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I'm trying to reduce consecutive elements of array to one, but not for all values like:

{3,0,0,0,3,3,3,0,0,0} => {3,0,3,0}

but for specific one, in my example 0:

{3,0,0,0,3,3,3,0,0,0} => {3,0,3,3,3,0}

so only zeros (the threes are intact) are reduced.

I have Java String working code I wrote:

public static String removeConsecutive(String str, char remove) {
    char[] chars = str.toCharArray();

    int current = 0;
    int result  = current;
    while (current < chars.length) {
        if (chars[current] == remove) {
            // keep the first occurrence
            chars[result++] = chars[current++];

            // ignore the others
            while (current < chars.length && chars[current] == remove) {
                ++current;
            }
        } else {            
            chars[result++] = chars[current++];
        }
    }

    return new String(chars, 0, result);
}

and it does the trick:

public static void main(String[] args) {
    System.out.println(removeConsecutive("000300300030303330000", '0'));
}

outputs: 0303030303330

Can anyone suggest any improvements, since it think the code is not perfect. It's doesn't have to be String in use, but with any other array.

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1
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Here's the same answer that I gave on you Stack Overflow:

Think this is clearer, and does the job:

public static String removeConsecutive(String str, char remove) {
    StringBuilder sb = new StringBuilder();
    for(char c : str.toCharArray()) {
        int length = sb.length();
        if(c != remove || length == 0 || sb.charAt(length - 1) != c) {
            sb.append(c);
        }
    }
    return sb.toString();
}
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4
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You can have the same output with regex , using Arrays.toString(char[]):

System.out.println("000300300030303330000".replaceAll("[0]+", "0"));

or, with a parameter :

char charToRemove = '0' ;
System.out.println("000300300030303330000".replaceAll("[" + charToRemove + "]{1,}", charToRemove + ""));

or change charToRemove + "" in Character.toString(charToRemove) more academic.

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6
  • \$\begingroup\$ {1,} is just + ;) \$\endgroup\$
    – fge
    Jun 13 '13 at 9:35
  • \$\begingroup\$ @fge changed, both works \$\endgroup\$
    – cl-r
    Jun 13 '13 at 9:38
  • \$\begingroup\$ Hi @cl-r, tnx for your answer, but I'm trying to avoid regex and replace / replaceAll methods when removing only one char, since it inefficient. \$\endgroup\$
    – robosoul
    Jun 13 '13 at 10:20
  • \$\begingroup\$ @robosoul It is more efficient to declare static field Pattern.compile(regex); and use them as needed ; powerful with complex matches. It would be intresting to compare regex and StringBuilder response time with many arrays to test. \$\endgroup\$
    – cl-r
    Jun 13 '13 at 10:33
  • \$\begingroup\$ Nit: When matching a single character 0+ does the same job as [0]+. \$\endgroup\$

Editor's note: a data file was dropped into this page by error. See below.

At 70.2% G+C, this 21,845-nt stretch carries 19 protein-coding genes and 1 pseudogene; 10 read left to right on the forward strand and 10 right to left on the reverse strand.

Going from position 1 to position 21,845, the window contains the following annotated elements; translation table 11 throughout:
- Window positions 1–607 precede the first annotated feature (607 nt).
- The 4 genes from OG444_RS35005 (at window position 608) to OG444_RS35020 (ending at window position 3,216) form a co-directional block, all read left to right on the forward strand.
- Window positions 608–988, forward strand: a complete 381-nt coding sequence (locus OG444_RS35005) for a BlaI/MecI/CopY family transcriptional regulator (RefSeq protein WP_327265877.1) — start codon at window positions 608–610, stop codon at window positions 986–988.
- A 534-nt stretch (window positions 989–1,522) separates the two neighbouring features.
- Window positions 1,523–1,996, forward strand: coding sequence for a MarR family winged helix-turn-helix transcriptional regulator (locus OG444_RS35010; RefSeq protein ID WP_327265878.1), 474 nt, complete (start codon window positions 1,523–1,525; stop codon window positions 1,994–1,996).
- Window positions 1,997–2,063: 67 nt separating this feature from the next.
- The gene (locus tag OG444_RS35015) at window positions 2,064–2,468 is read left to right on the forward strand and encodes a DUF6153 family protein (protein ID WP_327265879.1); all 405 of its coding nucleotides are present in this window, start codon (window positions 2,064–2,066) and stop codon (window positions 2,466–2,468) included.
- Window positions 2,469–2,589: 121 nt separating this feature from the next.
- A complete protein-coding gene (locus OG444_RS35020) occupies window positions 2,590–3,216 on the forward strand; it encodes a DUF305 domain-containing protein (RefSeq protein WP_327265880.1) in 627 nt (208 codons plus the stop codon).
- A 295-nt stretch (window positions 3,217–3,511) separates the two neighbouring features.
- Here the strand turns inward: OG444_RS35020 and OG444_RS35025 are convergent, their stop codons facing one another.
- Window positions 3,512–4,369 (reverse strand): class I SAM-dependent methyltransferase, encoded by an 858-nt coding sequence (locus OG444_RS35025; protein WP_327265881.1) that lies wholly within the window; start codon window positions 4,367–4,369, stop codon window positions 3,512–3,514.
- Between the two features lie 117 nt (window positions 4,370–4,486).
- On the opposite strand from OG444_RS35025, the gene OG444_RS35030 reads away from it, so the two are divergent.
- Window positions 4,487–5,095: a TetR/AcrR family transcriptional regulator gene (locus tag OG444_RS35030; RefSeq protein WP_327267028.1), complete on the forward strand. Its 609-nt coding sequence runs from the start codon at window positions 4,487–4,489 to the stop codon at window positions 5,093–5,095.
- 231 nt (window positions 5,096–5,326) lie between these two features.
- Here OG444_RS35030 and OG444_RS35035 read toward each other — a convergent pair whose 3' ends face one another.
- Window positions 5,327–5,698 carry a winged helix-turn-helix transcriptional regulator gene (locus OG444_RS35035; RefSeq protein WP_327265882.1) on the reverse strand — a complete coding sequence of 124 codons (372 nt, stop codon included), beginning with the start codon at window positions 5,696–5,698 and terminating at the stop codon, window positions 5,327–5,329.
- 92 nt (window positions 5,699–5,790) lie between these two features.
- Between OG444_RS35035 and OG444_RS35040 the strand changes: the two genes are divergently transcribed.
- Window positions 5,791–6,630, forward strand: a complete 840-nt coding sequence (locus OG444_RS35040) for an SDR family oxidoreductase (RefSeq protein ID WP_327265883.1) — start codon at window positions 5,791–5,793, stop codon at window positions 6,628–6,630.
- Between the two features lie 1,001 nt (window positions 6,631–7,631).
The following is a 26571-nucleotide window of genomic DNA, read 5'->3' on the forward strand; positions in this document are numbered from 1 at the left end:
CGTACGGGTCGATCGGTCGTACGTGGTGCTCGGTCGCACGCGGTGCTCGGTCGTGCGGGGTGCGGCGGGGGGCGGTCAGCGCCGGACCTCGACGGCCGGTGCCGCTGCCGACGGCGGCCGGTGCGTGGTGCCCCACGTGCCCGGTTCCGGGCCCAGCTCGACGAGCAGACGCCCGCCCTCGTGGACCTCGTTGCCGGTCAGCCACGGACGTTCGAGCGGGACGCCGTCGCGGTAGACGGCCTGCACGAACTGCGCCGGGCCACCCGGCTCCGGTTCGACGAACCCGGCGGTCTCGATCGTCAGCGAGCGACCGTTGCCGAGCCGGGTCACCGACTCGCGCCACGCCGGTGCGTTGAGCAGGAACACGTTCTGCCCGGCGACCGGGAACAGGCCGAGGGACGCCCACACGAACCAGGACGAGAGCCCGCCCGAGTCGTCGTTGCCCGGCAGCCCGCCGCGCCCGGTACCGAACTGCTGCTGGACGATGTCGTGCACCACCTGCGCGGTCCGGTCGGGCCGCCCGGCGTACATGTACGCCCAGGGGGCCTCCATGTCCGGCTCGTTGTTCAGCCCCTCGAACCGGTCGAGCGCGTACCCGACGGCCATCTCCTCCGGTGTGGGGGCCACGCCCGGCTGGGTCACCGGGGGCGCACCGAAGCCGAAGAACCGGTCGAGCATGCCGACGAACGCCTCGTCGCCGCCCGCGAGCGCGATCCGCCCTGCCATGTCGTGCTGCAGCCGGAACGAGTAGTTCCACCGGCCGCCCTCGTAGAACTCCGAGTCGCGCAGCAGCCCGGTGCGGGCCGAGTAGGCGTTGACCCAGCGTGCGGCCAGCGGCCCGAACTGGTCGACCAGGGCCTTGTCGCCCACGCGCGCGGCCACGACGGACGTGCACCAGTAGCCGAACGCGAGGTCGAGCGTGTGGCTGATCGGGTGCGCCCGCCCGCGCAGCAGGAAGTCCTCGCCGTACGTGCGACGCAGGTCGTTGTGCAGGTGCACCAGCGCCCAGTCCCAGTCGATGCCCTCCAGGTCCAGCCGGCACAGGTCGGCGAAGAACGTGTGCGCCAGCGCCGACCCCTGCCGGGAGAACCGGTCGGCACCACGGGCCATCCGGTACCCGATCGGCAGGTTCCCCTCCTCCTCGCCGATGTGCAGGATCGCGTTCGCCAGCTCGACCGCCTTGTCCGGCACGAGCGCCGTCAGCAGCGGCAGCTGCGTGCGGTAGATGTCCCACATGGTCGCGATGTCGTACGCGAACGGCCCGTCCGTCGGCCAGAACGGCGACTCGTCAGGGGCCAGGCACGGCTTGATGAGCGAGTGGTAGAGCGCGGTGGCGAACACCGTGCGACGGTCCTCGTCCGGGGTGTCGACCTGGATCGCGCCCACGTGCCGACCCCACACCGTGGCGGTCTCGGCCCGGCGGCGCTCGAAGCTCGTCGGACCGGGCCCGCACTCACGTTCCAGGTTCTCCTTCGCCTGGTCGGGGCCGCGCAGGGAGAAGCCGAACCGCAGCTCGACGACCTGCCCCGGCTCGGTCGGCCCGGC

– l0b0
    Jun 13 '13 at 12:23
3
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Another apporach to the removeConsecutive method, using a StringBuilder and String.charAt():

public static String removeConsecutive(String str, char remove) {
    final StringBuilder sb = new StringBuilder(str.length());
    int i = 0;

    while(i < str.length()) {
        if(i == 0 || str.charAt(i) != remove || str.charAt(i) != str.charAt(i-1)) 
            sb.append(str.charAt(i));
        i++;
    }

    return sb.toString();
}
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1
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This is another solution:

public static String removeConsecutive(String str, char remove)
{
    final StringBuilder sb = new StringBuilder(str.length());
    boolean seen = false;

    for (final char c: str.toCharArray()) {
        if (c == remove) {
            if (!seen) {
                sb.append(c);
                seen = true;
            }
            continue;
        }
        seen = false;
        sb.append(c);
    }

    return sb.toString();
}
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1
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This may be not the most efficient solution but works fine

public static String removeConsecutive(String str, char remove) {
    String result = str;
    String removeAsString = String.valueOf(remove);
    String searchText =  removeAsString + removeAsString;

    while(result.indexOf(searchText) > -1) {
        result = result.replace(searchtext, removeAsString);
    }

    return result;
}
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1
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This one came from my friend, sticking to the original char array idea:

private static String removeConsecutive(final String str, final char remove) {
    final char[] chars = str.toCharArray();

    char current;
    char previous = 0;

    int i = 0, result = 0;
    while (i < chars.length) {
        current = chars[i];

        if (current != previous || current != remove) {
            chars[result++] = current;
        }

        previous = current;
        ++i;
    }

    return new String(chars, 0, result);
}
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